Do something about it.

I spent the last week in August at Burning Man, a week long event in the middle of the Nevada desert. When I told people I was attending the event there were typically two reactions:

What the hell is Burning Man?


I’ve always wanted to go to that. Awesome.

So what the hell is Burning Man? Aside from gawping at various pictures of the event I really didn’t have much of a clue before I went. I only knew that I would be in the middle of a desert, camping, partying and experiencing a world very unlike my usual habitat. Now that I’ve been and experienced it for myself, Burning Man is still very difficult to describe because it’s really anything and everything that you want it to be. It’s an event for the senses full of art, music, and strange activities to participate in night and day, all organized by attendees just like me. It’s a party, an adventure, an excuse to wear strange outfits, drink all day and night, meet people, get in touch with your spiritual side, run, do yoga, relax, switch off from day to day life, slow down, misbehave, create and survive against the elements.

What impressed me the most about Burning Man was the amount of dedication and enthusiasm that people put into the event. Burners spend all year creating sculptures and cars, thinking up bars and unique event ideas especially for this week long desert extravaganza. Individually, each sculpture or idea is impressive, but the collective effort has a very powerful impact. Although one of the event’s ten principles is self-reliance, this is a place that only works because people come together to share their vision and their possessions with those around them, since money and advertising are left behind. The environment is completely opposite to the ‘every man for himself’, consumerist mentality experienced daily in New York. Despite all this Black Rock City actually reminded me a lot of my home; it was a melting pot of people from different places, with different goals and opinions and a host of non stop weird and wild activities in which to participate.

Before I left New York, I read a great article about leadership lessons that we can learn from Burning Man. Although it’s a little bit cheesy to say, I do think that Burning Man is more than a giant party; the culture it creates really inspired me and made me think a lot about my life in the “default world”. And I’m not alone in this way of thinking, Burning Man is a hot academic topic with PHD dissertations focused on the people and interactions.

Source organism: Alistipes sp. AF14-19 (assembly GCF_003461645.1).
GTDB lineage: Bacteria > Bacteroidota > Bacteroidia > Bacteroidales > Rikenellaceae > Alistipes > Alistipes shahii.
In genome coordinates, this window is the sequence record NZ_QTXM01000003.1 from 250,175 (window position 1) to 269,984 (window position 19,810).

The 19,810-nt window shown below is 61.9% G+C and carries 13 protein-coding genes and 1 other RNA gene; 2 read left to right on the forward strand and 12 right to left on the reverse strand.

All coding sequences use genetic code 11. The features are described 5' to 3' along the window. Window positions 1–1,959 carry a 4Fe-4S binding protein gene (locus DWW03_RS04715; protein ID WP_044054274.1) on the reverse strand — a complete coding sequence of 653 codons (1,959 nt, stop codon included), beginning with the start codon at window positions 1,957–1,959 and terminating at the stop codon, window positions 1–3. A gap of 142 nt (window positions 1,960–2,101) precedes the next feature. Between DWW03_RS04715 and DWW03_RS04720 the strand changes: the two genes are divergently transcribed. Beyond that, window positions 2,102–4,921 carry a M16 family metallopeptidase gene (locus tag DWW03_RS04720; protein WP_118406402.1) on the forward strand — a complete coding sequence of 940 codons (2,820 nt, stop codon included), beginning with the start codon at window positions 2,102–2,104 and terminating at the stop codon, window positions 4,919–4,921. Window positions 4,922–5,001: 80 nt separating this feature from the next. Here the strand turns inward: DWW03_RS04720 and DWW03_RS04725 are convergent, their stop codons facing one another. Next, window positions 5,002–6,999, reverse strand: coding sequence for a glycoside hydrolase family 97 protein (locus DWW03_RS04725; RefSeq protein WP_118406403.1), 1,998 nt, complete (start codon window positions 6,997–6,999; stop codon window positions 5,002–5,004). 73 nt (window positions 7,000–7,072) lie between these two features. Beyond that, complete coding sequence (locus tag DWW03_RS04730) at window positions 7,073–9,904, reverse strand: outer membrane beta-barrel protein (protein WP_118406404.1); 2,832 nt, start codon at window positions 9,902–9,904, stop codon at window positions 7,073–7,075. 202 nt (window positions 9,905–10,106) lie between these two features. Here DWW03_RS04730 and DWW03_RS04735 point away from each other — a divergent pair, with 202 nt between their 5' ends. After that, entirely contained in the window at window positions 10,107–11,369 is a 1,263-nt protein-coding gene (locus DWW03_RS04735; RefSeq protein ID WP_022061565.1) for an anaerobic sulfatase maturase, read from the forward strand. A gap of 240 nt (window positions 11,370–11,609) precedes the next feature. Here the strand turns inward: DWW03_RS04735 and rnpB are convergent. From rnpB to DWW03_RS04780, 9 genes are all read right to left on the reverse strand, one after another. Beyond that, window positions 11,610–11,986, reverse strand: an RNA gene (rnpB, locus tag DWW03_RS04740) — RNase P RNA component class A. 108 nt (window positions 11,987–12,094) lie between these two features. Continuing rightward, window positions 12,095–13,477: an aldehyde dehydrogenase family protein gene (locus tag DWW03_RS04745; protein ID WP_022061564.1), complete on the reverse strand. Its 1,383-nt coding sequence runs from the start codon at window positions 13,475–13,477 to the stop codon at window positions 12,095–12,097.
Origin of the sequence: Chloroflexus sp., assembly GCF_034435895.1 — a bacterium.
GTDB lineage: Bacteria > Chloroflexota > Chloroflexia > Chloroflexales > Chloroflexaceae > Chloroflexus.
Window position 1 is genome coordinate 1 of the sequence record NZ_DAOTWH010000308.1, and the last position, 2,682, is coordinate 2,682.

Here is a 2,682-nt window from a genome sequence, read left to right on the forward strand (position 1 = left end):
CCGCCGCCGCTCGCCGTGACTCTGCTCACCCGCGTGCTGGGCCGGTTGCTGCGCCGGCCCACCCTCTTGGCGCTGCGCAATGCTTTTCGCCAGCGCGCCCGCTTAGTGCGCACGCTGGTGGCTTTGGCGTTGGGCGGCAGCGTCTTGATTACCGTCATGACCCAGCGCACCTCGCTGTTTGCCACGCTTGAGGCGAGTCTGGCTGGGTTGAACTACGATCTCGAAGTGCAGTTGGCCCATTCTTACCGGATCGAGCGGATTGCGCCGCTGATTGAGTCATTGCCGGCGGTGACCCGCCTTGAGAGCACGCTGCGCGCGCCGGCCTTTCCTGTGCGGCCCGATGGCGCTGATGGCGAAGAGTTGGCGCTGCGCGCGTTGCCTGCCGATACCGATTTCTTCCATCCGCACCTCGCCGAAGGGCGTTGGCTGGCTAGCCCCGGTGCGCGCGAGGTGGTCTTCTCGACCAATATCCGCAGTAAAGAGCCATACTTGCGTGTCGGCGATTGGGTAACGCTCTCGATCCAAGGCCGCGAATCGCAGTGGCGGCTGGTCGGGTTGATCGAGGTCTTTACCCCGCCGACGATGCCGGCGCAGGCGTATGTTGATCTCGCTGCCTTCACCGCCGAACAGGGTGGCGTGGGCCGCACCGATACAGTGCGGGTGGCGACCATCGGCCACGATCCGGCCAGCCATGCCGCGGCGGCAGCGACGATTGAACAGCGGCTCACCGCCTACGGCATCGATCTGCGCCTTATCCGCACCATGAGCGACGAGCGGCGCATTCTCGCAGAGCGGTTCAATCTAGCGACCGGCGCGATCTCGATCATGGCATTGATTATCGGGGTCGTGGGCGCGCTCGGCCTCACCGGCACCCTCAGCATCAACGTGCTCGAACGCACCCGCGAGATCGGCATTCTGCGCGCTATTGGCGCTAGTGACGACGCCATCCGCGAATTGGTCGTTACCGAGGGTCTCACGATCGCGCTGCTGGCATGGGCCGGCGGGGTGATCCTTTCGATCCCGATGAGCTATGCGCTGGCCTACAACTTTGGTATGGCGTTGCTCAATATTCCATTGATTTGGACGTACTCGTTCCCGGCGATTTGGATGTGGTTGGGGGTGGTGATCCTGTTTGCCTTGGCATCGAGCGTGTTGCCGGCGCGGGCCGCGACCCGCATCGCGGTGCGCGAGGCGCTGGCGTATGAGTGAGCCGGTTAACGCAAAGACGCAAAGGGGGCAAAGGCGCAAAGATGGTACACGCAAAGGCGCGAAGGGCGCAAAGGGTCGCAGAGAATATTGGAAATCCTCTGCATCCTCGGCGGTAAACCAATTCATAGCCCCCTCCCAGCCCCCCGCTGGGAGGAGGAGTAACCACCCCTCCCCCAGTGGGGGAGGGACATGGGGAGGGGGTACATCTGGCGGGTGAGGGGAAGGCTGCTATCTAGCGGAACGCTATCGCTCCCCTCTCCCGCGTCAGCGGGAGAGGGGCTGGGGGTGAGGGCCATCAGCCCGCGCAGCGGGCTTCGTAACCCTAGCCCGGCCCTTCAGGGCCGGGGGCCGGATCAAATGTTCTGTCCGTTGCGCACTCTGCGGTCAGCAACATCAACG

Here are some of my thoughts or life lessons from Burning Man:

1. Do something. I really like this simple message. If you see a problem, fix it. If you have an idea, work out a way to achieve it and make it happen. If there’s something in your life that you don’t like, make a change. Innovate. Do something about it.

2. Slow down. Stop rushing around and make time to appreciate your surroundings. You may not be next to a beautiful sculpture in the desert watching the sunrise, but if you take a break and slow down you are sure to view something amazing or inspiring.

3. Watch the sunrise. Get up early, go for a sunrise run or find a cool spot to greet the dawn. I love watching the sunrise, it makes me curious about the planets and our universe. Not only is it usually a stunning sight but getting up early means you gain some extra time to appreciate the day ahead of you.

4. Live in harmony. Sometimes we become so wrapped up in ourselves, focusing on work, a new relationship or making money that we forget we are part of a community. Share, lend others your skills or knowledge and be part of something bigger.

5. Try not to waste resources. Think about what you really need before you take or buy something. Recycle packaging, clothes and furniture instead of throwing things away. Refuse extra plastic bags and boxes and use mugs and real cutlery rather than disposable whenever you can.

6. Take a trip back in time. Take a break from your computer, unplug the TV and switch your phone off for a day. Remember what life was like before these technologies that we take for granted even existed. Use an old fashioned map, ask for advice or directions and meet people face to face at the time you specified.

7. Be open minded. Embrace new ideas and opportunities that present themselves. Agree to something that you never thought you would be able to do. Run a marathon, jump out of a plane, volunteer, write a novel, make friends with someone that you have nothing in common with.

And finally

8. Evolve. The world keeps on changing and you should evolve with it. Stay one step ahead by being adaptable and constantly improving yourself.

This entry was posted in Mind and soul, Travel and tagged , . Bookmark the permalink.

One Response to Do something about it.

  1. Pingback: Zooooooooom | health food soul

Leave a Reply

Fill in your details below or click an icon to log in: Logo

You are commenting using your account. Log Out / Change )

Twitter picture

You are commenting using your Twitter account. Log Out / Change )

Facebook photo

You are commenting using your Facebook account. Log Out / Change )

Google+ photo

You are commenting using your Google+ account. Log Out / Change )

Connecting to %s